Moving The Ottawa Urban Boundary Will Cause Significant Farmland Losses: Preliminary Doctoral Research Finds

Moving The Ottawa Urban Boundary Will Cause Significant Farmland Losses: Preliminary Doctoral Research Finds
Posted on April 29, 2020 | Christopher Bisson | Written on April 24, 2020
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Moving The Ottawa Urban Boundary Will Cause Significant Farmland Losses: Preliminary Doctoral Research Finds
Christopher Kelly-Bisson, 
PhD Candidate, School of Political Studies, University of Ottawa
cbiss045@uottawa.ca

 

The upcoming vote on the Ottawa Official Plan has significant implications for the preservation of farmland, rural ecology, local food system, and viability of agriculture in Ottawa. I am a fifth year PhD candidate at the University of Ottawa currently preparing a dissertation on my research into the distribution of farmland ownership in eastern Ontario. My findings have not yet been the subject of a dissertation defence or peer-review by a scientific journal. However, the pressing nature of the upcoming decision on Ottawa’s Official Plan has led me to share some preliminary findings on how harmful the expansion of the urban boundary would be for agriculture within the City of Ottawa.

  • My preliminary data suggests that farmland investment companies have increased their holdings within Ottawa by an estimated 70% between 2000 and 2017.
  • The total estimated holdings of identifiable farmland investment companies in Ottawa is 7,998.6 ha (19,765.0 acres). OMAFRA estimates the total area of farmland in Ottawa as 102,152 ha (252,423 acres) in 2016. Farmland holdings by investment companies amounts to 8% of farmland in Ottawa, which may be increasing at an average yearly rate of 4%.
  • The largest farmland investment company, Walton International, has accumulated 1,348.3 ha (3,331.7 acres of land) within Ottawa, just beyond the urban boundary.
  • In fact, the farmland owned by private corporations are significantly clustered (12.1%) within five kilometers of the current urban boundary. Smythe (2015) has demonstrated that companies like Walton International successfully practice a strategy of buying farmland on the urban boundary and lobbying municipalities to expand it so they can sell to developers.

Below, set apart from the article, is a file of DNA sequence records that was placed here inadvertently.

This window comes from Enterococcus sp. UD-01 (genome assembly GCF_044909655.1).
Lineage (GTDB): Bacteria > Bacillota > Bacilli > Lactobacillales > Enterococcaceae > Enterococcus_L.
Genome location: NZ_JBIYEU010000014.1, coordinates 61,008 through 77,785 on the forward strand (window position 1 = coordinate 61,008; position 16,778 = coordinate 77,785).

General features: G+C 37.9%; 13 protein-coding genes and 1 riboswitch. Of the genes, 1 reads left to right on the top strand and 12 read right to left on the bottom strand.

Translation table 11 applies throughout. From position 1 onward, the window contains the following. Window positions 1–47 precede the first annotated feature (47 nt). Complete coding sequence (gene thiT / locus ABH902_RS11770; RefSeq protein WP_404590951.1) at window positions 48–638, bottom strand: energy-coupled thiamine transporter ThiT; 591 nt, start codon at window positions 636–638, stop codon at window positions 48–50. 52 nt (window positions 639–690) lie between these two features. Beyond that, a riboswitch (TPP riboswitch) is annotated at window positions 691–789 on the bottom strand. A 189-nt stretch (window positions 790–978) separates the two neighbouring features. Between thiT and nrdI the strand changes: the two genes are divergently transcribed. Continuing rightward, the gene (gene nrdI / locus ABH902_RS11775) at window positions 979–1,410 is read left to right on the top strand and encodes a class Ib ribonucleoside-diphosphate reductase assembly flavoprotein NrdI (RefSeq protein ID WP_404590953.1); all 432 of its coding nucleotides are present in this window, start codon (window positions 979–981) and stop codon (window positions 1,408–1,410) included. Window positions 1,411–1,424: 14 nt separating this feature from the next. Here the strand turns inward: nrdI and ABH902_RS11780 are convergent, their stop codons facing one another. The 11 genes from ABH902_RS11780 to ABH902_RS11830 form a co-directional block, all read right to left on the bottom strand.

• These preliminary findings suggest (all things held equal) that by 2031, the sunset year of the 2020 Official plan, the amount of farmland owned by farmland investment companies will be 13.6% (13,851 ha) of total farmland in Ottawa.
  • Farmland investment companies have two broad purposes for farmland investment: investment portfolio management or as part of the property development value chain. Walton International has as its explicit goal the speculative profits gained by selling the land to development companies building new housing and commercial subdivisions (Desmarais et al. 2015; Smythe 2015).
  • There is strong preliminary evidence to suggest that the growth in farmland investment within Ottawa is all destined for development (as opposed to farmland as a securitized asset for investment portfolios).
  • This means that an extensive expansion the urban boundary in Ottawa's official plan could put 13.6% (13,851 ha) of Ottawa's farmland at risk for development.
  • The implications of such farmland conversion based on other studies are:
    •  Permanent farmland loss, reduced potential local food system capacity.
    • Loss of ecosystem services from farmland loss.
    • Upward pressures on already inaccessible farmland values, which would worsen the problem of farm succession in the city.